Nigeria Replaces India as Home to Most in Extreme Poverty

Extreme poverty is increasingly common in Africa according to a Brookings Institution report.

A snapshot of what poverty means in Nigeria (Source: Daily Trust).

A snapshot of what poverty means in Nigeria (Source: Daily Trust).

Imagine living on $1.90 or less a day, struggling even to access basic necessities. 767 million people in the world fit that description, according to a 2013 survey (the last comprehensive survey on global poverty): 1 in 10 people. The World Bank describes such people as “predominantly rural, young, [and] poorly educated.” For a long time India has been home to the most people living in extreme poverty. But Nigeria is now number one for most people in extreme poverty, according to Brookings Institution, a DC public policy nonprofit.

This change reflects a geographical shift in extreme poverty. Once extremely common in Asia, economic progress has helped to eliminate a significant proportion of extreme poor. The trend in Asia reflects worldwide trends since the 1990s that have seen rates of extreme poverty decrease by more than 60% according to the World Bank. Progress in India also reflects progress with the international Sustainable Development Goals, set in 2016, that seeks to eliminate extreme poverty by 2030. Since the goals were set in 2016, 83 million have escaped extreme poverty.

However, the progress in India has not been praised by everyone. Some wonder if the reported progress illustrates continued rural distress and worries about job creation in India. Another potential criticism is about what poverty means. For India, a middle-income country based on its per capita income, its poverty line is $3.20 or less per day according to the World Bank. This means poverty is less defined by living on the edge of hunger and more on having an income that can access opportunities of a growing economy, according to a financial editorial in Mint.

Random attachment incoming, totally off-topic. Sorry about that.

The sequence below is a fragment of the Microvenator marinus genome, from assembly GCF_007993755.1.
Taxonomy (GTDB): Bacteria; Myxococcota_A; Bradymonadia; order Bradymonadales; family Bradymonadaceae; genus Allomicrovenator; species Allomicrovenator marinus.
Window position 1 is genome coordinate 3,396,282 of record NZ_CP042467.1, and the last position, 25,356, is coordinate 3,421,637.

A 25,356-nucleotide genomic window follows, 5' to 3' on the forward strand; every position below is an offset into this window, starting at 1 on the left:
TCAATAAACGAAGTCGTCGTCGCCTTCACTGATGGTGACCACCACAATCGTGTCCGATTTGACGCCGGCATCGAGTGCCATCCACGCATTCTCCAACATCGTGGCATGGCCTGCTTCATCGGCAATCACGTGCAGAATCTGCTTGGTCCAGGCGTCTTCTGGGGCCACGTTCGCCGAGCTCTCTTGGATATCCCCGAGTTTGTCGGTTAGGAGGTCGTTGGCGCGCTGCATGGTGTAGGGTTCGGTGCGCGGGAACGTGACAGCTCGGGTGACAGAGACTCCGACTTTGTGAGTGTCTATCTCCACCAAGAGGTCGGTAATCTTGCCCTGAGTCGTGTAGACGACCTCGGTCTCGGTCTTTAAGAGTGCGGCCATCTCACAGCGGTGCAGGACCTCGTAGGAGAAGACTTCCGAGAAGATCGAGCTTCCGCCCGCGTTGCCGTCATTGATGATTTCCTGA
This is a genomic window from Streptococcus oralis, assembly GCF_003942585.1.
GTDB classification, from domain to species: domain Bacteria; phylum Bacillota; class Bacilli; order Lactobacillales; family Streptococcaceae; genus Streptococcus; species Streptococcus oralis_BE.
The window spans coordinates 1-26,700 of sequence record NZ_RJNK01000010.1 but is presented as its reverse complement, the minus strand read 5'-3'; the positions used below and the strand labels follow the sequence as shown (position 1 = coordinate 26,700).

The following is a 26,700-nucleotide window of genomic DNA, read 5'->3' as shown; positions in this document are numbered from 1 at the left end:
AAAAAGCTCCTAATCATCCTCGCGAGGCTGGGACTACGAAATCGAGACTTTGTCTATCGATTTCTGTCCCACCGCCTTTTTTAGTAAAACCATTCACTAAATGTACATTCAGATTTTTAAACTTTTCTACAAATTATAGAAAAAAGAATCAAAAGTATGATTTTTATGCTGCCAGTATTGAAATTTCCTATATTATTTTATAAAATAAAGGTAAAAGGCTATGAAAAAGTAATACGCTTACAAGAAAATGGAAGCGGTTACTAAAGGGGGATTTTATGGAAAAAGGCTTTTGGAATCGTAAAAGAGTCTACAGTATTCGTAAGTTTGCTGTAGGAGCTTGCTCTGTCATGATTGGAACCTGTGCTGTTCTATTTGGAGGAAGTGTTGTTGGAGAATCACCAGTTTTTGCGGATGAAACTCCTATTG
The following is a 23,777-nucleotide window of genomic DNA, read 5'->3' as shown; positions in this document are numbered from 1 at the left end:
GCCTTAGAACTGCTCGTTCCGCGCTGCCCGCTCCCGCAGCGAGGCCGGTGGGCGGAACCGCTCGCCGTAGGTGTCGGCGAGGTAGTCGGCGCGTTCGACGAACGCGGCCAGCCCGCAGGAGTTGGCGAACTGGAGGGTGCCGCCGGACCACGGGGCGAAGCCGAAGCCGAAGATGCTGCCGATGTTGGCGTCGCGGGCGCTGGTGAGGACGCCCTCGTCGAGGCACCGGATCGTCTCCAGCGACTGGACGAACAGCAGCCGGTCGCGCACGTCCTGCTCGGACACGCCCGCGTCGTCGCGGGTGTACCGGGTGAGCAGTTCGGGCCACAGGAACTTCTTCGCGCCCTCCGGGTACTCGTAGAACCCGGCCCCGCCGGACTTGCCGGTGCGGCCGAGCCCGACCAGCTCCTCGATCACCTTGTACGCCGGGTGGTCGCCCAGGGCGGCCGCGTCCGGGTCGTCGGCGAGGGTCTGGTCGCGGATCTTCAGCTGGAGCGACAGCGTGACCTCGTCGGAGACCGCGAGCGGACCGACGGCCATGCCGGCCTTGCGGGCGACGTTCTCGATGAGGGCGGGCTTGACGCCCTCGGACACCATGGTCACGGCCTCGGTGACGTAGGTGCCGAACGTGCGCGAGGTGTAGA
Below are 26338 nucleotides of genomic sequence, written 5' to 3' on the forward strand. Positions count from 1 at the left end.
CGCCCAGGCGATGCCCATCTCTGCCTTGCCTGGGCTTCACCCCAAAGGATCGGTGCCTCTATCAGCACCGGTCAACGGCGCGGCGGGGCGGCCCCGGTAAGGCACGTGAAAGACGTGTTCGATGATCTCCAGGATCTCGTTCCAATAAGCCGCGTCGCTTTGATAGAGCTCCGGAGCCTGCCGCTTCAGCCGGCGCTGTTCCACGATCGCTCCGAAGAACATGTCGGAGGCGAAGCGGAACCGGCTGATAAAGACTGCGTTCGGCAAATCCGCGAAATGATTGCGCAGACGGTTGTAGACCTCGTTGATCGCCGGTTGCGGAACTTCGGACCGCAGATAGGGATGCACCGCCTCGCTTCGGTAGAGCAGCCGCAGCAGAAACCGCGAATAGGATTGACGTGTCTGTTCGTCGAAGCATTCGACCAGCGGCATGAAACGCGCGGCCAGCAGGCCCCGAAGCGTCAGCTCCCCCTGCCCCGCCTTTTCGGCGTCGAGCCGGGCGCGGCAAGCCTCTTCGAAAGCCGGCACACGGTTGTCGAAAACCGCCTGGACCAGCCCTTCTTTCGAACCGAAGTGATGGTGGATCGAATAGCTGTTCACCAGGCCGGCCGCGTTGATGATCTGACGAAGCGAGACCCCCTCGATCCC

Meanwhile, extreme poverty has become the unwelcome status quo in Africa. This is most notable in statistics, calculated through the IMF’s World Economic Outlook and household surveys, provided by the World Poverty Clock. It states as six people enter extreme poverty per minute in Nigeria, 44 leave it in India. More generally, 87 million Nigerians (44% of the population) live in extreme poverty while 70.6 million (around 5% of the population) live in extreme poverty in India.

Further, Nigeria is only a part of the extreme poverty in Africa. Two-thirds of Africans live in a state of extreme poverty and 14 of the 18 countries that have rising numbers of extreme poor are located in Africa. Indeed, on track to be number two for extreme poor is the Democratic Republic of Congo.

The theme of poverty in Africa also depicts difficulties in achieving the Sustainable Development Goals. When it was implemented in 2016, the pace required to eliminate poverty by 2030 was 1.5 people every second. However as countries have slowed down in eliminating poverty, the actual pace is remarkably less—by 2020 it could be 0.9 people per second. The difference in pace will make it difficult to eliminate poverty by 2030 if not impossible, especially as the required pace to get back on track for the goal is 1.6 people per second.